“I wouldn’t say it’s raw. It’s been 20 years, but at the same time it doesn’t seem that long ago. He was my best mate and he was killed doing something that a lot of us do every day. You could say that about a lot of things, surfing or driving a car. But when it’s something you do yourself then it really hits home in a personal way. He was my best mate, so it’s always there in the back of my mind. But also, he was so good as an amateur he would have been a pro. He would have filled that gap that was missing for a while between Phil Anderson and the Aussie success of the past 10 years. I reckon he would have become a pro two or three years before me and that we would have gone through the pro ranks together. “
BA: Do you think it left a scar or hardened you in some way?
“Yeah, both. It’s hardens you because it’s something you never forget and the experience hardens you to a certain extent, but so that you could go through it again and be stronger through it. I didn’t have individual, ‘this one’s for Darren’ moments, but I had a general ‘Darren’s riding with me’.”
Inevitably, Europe beckoned. A string of wins in races around Australia and the points jersey at the Commonwealth Bank Classic saw Robbie McEwen back at the AIS under Heiko Salzwedal in the Road Program. The group raced in Asia with a lot of success and then headed to Europe. It was the start of big things for Robbie, whether he quite realised just how big, I don’t know. Robbie’s Europe chapter is a big one and I’ll cover it more fully in the next issue. But this being the Tour de France issue I’m going to skip ahead to the first Tour de France stage to Canterbury, Kent in the UK, one of Robbie’s most impressive Tour victories. He opens his autobiography One Way Road with a thrilling description of this stage and I ask him if, after all his career victories, whether this one is his favourite?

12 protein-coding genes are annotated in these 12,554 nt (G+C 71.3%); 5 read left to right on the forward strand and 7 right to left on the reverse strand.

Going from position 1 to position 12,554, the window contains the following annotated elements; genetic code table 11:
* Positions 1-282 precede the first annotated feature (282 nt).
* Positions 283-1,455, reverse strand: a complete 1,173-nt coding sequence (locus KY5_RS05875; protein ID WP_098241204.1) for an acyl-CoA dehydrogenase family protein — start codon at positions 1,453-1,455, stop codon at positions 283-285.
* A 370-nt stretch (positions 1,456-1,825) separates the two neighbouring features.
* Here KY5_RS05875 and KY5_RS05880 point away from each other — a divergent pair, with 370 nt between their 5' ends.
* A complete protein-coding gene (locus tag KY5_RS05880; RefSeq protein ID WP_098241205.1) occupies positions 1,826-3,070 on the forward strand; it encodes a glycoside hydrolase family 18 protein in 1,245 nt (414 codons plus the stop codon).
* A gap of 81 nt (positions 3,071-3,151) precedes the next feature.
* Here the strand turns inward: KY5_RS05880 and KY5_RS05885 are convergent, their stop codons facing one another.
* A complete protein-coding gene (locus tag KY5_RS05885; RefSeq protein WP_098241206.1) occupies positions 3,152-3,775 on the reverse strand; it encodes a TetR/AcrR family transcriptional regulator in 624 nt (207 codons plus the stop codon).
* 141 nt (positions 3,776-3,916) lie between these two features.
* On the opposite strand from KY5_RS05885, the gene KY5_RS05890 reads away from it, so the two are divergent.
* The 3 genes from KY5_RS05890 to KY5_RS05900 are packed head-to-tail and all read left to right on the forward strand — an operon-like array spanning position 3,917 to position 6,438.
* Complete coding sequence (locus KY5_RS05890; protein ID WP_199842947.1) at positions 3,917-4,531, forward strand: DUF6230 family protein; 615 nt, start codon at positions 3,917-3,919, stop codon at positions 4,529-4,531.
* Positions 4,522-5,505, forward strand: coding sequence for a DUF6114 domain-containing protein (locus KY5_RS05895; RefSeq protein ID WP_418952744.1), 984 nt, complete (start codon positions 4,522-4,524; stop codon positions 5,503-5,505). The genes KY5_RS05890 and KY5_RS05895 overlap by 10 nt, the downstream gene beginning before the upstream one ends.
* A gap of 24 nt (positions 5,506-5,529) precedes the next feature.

“I’d say it’s ‘one of’ my favourites,” he says with surprising animation. “It was so spectacular because it just had a bit of everything. It was a blockbuster! (Laughs). I knew I was going well so knew I was going to win stages at that Tour and I dominated the year before, won three stages and the Green Jersey, so I was all set to go out and do it again. And that particular stage, I’d had it in my head for a long time. The moment I read about that stage it just jumped out of the page at me. From everything I’d read I thought it had my name all over it. A few roundabouts, a bit of a curve, a slight uphill and some blind bends in the final 300 metres. You couldn’t see the finish and all of that sounds like my kind of finish. So I really set my sights on that one stage and I never normally did that. I usually would say, that one, that one, that one and that one and concentrate on them all equally. But that Canterbury stage, there was something about it, that gave an extra focus. So much so that I even had a dream about it. And in the dream I won. Although that said, in the dream I didn’t crash with 20km to go.
But yes it is one of my favourite stages because I impressed myself and also I was super impressed by the team. I know the boys always wanted to work for me and I expected them to always do their job. But that day they went above and beyond, you might say. They all waited, brought me back to the peloton at 60+kph. It was seriously difficult. There were stragglers from the peloton that we picked up as were going on and we just spat them off our wheels.
BA: It must have been a good feeling.
“I wasn’t thinking at the time about that so much. I was thinking ‘this is seriously fast and it’s hurting my legs’. It was only afterwards, much later, that I thought about what a ride it was. As you know, when you get back to the convoy the first guy gets a bit of a slipstream off the team cars, but the riders behind him don’t get that same benefit. You don’t get any advantage from the car because the first guy can go even quicker, so it just ends up hurting you more.